Not about the facts

You can’t describe your best friend’s face to a stranger, even if your life depended on it.

No matter how much detail you provide – the tone of their skin, the shape of their nose, the birthmark near their eye – that stranger would never see what you see.

The more visual detail you give to the stranger, the less accurately they will see your friend.

That is because the role of language is to convey emotional fidelity, not sensory.

Consider the difference between:

“He had pallid skin and long, drooping cheeks. His temples and eyebrows were flecked with gray. Wrinkles carved the space around his eyes. His chin was round and had a slight scar on the left side. There was a mole near his right eye. His ears were rather long, perhaps four inches from top to bottom, and hugged the side of his head. His hair was still dark brown, though it thinned considerably at the top. Wet gel held the remaining strands in place.”

And:

“He had the face of a long marriage, and a longer divorce. He looked down at his shoes all night.”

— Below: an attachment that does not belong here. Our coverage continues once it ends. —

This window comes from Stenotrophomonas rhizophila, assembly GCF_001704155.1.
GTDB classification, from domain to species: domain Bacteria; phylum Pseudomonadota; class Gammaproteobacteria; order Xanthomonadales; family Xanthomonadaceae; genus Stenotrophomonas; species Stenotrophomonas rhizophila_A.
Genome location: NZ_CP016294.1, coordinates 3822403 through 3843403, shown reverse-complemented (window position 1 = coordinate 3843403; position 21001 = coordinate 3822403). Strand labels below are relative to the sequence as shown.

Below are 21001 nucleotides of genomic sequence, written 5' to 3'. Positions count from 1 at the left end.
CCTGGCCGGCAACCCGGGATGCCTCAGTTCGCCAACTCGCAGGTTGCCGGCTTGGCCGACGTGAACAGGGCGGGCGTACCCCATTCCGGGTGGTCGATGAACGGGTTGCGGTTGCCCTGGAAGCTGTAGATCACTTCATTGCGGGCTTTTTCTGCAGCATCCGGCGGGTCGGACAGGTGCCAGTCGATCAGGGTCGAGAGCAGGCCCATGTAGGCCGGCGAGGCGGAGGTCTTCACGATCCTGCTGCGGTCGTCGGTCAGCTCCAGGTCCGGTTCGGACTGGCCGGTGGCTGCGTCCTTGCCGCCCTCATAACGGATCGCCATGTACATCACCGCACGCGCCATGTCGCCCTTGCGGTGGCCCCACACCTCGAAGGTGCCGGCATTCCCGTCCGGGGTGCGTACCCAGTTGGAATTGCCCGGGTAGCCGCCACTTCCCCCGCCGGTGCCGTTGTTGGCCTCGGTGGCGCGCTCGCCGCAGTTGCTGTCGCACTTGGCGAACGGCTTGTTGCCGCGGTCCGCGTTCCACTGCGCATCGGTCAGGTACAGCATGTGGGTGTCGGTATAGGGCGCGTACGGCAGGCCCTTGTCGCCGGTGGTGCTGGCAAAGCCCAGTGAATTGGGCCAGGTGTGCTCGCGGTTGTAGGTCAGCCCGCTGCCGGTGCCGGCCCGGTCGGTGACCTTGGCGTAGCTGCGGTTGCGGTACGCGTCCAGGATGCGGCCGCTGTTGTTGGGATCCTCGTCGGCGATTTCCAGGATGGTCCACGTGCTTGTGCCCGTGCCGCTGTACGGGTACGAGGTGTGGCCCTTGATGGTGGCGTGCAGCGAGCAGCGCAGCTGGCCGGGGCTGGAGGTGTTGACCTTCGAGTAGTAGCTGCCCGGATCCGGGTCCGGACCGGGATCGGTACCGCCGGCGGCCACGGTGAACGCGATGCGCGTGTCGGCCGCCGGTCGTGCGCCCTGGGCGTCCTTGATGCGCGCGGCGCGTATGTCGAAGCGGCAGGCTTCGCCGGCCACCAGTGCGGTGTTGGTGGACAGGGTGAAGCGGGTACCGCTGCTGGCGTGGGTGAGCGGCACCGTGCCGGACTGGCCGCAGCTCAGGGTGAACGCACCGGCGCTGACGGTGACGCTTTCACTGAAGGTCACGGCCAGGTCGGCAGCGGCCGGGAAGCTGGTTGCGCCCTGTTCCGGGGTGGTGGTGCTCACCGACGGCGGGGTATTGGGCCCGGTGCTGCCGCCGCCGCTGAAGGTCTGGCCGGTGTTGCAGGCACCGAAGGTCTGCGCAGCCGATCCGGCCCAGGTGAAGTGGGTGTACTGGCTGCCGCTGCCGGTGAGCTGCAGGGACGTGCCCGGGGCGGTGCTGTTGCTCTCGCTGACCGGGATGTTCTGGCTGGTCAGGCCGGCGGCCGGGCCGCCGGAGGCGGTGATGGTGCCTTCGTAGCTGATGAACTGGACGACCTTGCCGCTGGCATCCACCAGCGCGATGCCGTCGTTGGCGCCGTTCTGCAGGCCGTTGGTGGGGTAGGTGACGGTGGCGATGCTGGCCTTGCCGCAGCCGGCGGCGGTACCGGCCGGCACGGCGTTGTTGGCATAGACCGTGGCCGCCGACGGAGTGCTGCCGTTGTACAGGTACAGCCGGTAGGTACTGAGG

Or consider:

“She had brown hair, brown eyes, a small nose, and low bangs. Her lips were thin and pale, save for a bright red mark in the corner of her bottom lip. Her chin was sharp and dimpled forward. She had a flurry of freckles around her nose. Her cheeks were bony and flushed pink with the slightest bit of exertion, so she caked them in mauve makeup.”

And:

“She bit her lip, same blood-red corner as always. What was she doing at a night club? Her face didn’t even stand out at the dentist’s office.”

Emotion, emotion, emotion. Whether writing a novel or chatting with your friends, presenting to your coworkers or addressing a national television audience, remember that language is not about the facts, its about how the facts make us feel.

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